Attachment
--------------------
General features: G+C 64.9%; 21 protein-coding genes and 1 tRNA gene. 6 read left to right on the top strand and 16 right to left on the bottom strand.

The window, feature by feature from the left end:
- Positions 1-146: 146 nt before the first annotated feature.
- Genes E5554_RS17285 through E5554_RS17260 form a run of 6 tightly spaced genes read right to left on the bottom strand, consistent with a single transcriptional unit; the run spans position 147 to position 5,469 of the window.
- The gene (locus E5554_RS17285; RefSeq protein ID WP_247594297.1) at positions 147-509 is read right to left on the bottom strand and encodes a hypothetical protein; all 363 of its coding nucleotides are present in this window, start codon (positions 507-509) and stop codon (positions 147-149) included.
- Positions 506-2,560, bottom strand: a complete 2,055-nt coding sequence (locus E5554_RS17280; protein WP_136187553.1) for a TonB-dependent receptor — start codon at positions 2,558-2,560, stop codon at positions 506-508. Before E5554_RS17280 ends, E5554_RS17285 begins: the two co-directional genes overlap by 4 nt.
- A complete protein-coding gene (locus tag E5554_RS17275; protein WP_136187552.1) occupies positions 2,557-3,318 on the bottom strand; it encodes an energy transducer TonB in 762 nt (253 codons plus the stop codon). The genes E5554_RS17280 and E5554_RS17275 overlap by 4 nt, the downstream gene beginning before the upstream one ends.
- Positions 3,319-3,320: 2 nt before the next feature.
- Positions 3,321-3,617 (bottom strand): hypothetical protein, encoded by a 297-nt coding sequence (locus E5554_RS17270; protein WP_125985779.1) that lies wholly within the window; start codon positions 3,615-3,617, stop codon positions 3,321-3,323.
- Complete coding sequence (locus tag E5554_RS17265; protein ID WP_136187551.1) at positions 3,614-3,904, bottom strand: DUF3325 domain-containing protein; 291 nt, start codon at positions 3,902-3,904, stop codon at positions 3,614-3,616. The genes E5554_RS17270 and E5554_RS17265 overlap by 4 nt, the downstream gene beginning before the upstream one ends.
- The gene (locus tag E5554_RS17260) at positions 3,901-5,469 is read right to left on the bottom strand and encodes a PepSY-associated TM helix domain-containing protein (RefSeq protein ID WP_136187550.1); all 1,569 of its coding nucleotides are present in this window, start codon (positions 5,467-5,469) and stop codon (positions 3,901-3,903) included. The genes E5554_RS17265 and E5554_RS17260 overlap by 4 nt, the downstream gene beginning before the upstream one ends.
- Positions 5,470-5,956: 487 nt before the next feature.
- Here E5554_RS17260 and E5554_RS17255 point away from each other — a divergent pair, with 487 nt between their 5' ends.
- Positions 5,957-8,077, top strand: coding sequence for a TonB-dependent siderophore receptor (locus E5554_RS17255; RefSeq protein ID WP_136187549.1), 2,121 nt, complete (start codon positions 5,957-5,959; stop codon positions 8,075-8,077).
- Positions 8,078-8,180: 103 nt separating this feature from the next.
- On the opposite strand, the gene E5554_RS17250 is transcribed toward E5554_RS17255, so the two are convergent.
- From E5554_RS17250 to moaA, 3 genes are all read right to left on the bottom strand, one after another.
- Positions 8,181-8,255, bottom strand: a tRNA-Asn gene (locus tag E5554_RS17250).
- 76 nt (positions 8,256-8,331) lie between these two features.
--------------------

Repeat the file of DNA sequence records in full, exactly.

General features: G+C 64.9%; 21 protein-coding genes and 1 tRNA gene. 6 read left to right on the top strand and 16 right to left on the bottom strand.

The window, feature by feature from the left end:
- Positions 1-146: 146 nt before the first annotated feature.
- Genes E5554_RS17285 through E5554_RS17260 form a run of 6 tightly spaced genes read right to left on the bottom strand, consistent with a single transcriptional unit; the run spans position 147 to position 5,469 of the window.
- The gene (locus E5554_RS17285; RefSeq protein ID WP_247594297.1) at positions 147-509 is read right to left on the bottom strand and encodes a hypothetical protein; all 363 of its coding nucleotides are present in this window, start codon (positions 507-509) and stop codon (positions 147-149) included.
- Positions 506-2,560, bottom strand: a complete 2,055-nt coding sequence (locus E5554_RS17280; protein WP_136187553.1) for a TonB-dependent receptor — start codon at positions 2,558-2,560, stop codon at positions 506-508. Before E5554_RS17280 ends, E5554_RS17285 begins: the two co-directional genes overlap by 4 nt.
- A complete protein-coding gene (locus tag E5554_RS17275; protein WP_136187552.1) occupies positions 2,557-3,318 on the bottom strand; it encodes an energy transducer TonB in 762 nt (253 codons plus the stop codon). The genes E5554_RS17280 and E5554_RS17275 overlap by 4 nt, the downstream gene beginning before the upstream one ends.
- Positions 3,319-3,320: 2 nt before the next feature.
- Positions 3,321-3,617 (bottom strand): hypothetical protein, encoded by a 297-nt coding sequence (locus E5554_RS17270; protein WP_125985779.1) that lies wholly within the window; start codon positions 3,615-3,617, stop codon positions 3,321-3,323.
- Complete coding sequence (locus tag E5554_RS17265; protein ID WP_136187551.1) at positions 3,614-3,904, bottom strand: DUF3325 domain-containing protein; 291 nt, start codon at positions 3,902-3,904, stop codon at positions 3,614-3,616. The genes E5554_RS17270 and E5554_RS17265 overlap by 4 nt, the downstream gene beginning before the upstream one ends.
- The gene (locus tag E5554_RS17260) at positions 3,901-5,469 is read right to left on the bottom strand and encodes a PepSY-associated TM helix domain-containing protein (RefSeq protein ID WP_136187550.1); all 1,569 of its coding nucleotides are present in this window, start codon (positions 5,467-5,469) and stop codon (positions 3,901-3,903) included. The genes E5554_RS17265 and E5554_RS17260 overlap by 4 nt, the downstream gene beginning before the upstream one ends.
- Positions 5,470-5,956: 487 nt before the next feature.
- Here E5554_RS17260 and E5554_RS17255 point away from each other — a divergent pair, with 487 nt between their 5' ends.
- Positions 5,957-8,077, top strand: coding sequence for a TonB-dependent siderophore receptor (locus E5554_RS17255; RefSeq protein ID WP_136187549.1), 2,121 nt, complete (start codon positions 5,957-5,959; stop codon positions 8,075-8,077).
- Positions 8,078-8,180: 103 nt separating this feature from the next.
- On the opposite strand, the gene E5554_RS17250 is transcribed toward E5554_RS17255, so the two are convergent.
- From E5554_RS17250 to moaA, 3 genes are all read right to left on the bottom strand, one after another.
- Positions 8,181-8,255, bottom strand: a tRNA-Asn gene (locus tag E5554_RS17250).
- 76 nt (positions 8,256-8,331) lie between these two features.